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Sucralfate Co-administration With Other Drugs

  • January 20, 2016 5:33 AM EST

    Sucralfate binds to protein molecules in damaged mucosa of the GI tract and protects ulcers and erosions from acid penetration, bile, and pepsin. Although considered safe, sucralfate's gastroprotectant activity can decrease absorption of a variety of co-administered common medicines, such as levothyroxine, ketoconazole, theophylline, digoxin, and fluoroquinolones (ie, broad-spectrum antibiotics). Because of this decreased absorption, doses of sucralfate and antimicrobials need to be separated by a few hours, which can not only be a considerable inconvenience for pet owners who cannot break away from work to stagger dosing, but also can affect compliance and therapeutic success as well as contribute to antimicrobial resistance (if instructions to separate doses are not followed).

    Enrofloxacin, a second-generation fluoroquinolone, was the first to be developed and FDA approved for dogs and cats. Ciprofloxacin, another second-generation agent, is not FDA approved for use in animals, but it is often prescribed off-label. Both oral enrofloxacin and ciprofloxacin are effective against gram-negative bacteria (eg, Escherichia coli, Klebsiella spp, Enterobacter cloacae, Proteus mirabilis), and enrofloxacin is also active against some gram-positive bacteria. The most common adverse effects of fluoroquinolones are GI related and usually self-limiting. Notably, ciprofloxacin is an active metabolite of enrofloxacin in dogs. However, ciprofloxacin - when administered orally - has been shown to have highly variable absorption in dogs - thus, it is not considered a drug of choice in this species.

    The need to co-administer sucralfate (oral suspension) and fluoroquinolones is common in dogs. Drug-drug interactions between sucralfate and fluoroquinolones are well documented in human medicine, but there are no reported data on such interactions in dogs. In a study of healthy humans, the bioavailability of ciprofloxacin when combined with sucralfate was reported as 4% versus ciprofloxacin alone; when there was a 2-hour delay and a 6-hour delay between the 2 drugs, the bioavailability increased to 83% and 96%, respectively. Hence, the current veterinary recommendations of delaying oral sucralfate administration for about 2 hours post-fluoroquinolone administration are based on human studies.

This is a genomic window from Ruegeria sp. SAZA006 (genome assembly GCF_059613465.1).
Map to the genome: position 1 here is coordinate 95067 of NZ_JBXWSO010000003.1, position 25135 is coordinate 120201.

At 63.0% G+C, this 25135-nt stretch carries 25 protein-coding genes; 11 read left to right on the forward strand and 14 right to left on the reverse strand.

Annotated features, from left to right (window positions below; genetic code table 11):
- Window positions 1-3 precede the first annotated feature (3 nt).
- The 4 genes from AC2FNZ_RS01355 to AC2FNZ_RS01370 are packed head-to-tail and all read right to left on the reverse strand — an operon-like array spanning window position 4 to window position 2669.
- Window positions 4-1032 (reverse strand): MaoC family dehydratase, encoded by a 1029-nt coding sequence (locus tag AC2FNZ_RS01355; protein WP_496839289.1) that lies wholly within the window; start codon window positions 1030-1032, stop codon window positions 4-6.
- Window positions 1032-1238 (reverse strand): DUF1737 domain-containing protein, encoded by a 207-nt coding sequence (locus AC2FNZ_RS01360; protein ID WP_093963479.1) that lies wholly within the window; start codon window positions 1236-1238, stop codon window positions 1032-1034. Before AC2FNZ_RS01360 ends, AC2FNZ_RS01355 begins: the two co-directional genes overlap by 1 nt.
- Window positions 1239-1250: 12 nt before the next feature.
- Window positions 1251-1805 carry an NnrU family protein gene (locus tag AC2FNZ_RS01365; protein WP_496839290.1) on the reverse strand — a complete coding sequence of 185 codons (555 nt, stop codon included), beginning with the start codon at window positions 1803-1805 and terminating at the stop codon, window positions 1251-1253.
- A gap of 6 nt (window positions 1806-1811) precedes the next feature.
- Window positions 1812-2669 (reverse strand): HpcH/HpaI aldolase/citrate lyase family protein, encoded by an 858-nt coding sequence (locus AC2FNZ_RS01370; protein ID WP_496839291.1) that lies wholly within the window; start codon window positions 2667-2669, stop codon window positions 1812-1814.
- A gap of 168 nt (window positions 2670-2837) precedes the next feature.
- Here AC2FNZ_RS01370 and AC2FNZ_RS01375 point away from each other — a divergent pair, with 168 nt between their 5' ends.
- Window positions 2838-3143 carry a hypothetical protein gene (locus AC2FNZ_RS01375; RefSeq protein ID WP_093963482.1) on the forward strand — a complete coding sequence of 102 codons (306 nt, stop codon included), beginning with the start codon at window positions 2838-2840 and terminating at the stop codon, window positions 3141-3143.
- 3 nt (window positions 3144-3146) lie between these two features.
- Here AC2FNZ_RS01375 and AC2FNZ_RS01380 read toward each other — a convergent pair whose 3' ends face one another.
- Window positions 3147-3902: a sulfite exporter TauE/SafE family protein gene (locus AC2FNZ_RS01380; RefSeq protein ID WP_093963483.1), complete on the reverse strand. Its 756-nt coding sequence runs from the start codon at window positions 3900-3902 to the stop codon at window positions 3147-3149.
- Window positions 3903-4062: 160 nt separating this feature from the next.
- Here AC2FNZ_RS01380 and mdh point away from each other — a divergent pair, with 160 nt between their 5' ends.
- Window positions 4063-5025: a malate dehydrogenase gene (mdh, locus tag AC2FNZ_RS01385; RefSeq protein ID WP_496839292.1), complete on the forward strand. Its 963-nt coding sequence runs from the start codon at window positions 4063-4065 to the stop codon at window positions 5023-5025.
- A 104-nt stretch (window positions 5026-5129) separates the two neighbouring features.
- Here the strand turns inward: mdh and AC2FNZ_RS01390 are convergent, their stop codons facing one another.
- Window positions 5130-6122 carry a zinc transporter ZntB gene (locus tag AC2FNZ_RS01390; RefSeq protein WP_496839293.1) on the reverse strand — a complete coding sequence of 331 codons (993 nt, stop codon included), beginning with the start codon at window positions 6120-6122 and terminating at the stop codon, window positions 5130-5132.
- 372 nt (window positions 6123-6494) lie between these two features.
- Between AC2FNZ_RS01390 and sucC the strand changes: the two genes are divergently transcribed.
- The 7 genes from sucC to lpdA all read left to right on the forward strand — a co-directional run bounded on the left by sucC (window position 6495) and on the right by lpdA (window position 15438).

This week's Evidence Based Update reports on the findings of a recent study that evaluated dogs for a drug interaction when fluoroquinolones are combined with sucralfate administration. In addition, they examined whether (or not) a 2-hour delay between fluoroquinolone and sucralfate administration affects fluoroquinolone absorption. Discussion includes:

    • General principles of drug interactions
    • Common clinical scenarios when gastroprotectants might be co-administered with an antimicrobial
    • Use of fluoroquinolones in clinical practice
    • The effect of giving a gastroprotectant (sucralfate) with a fluoroquinolone, and whether the dosing of the medications needs to be staggered
    • The Specialist's Spin on managing patients that require gastroprotectants and an antibiotic

    View this Evidence Based Update
    (Running time: 15 mins)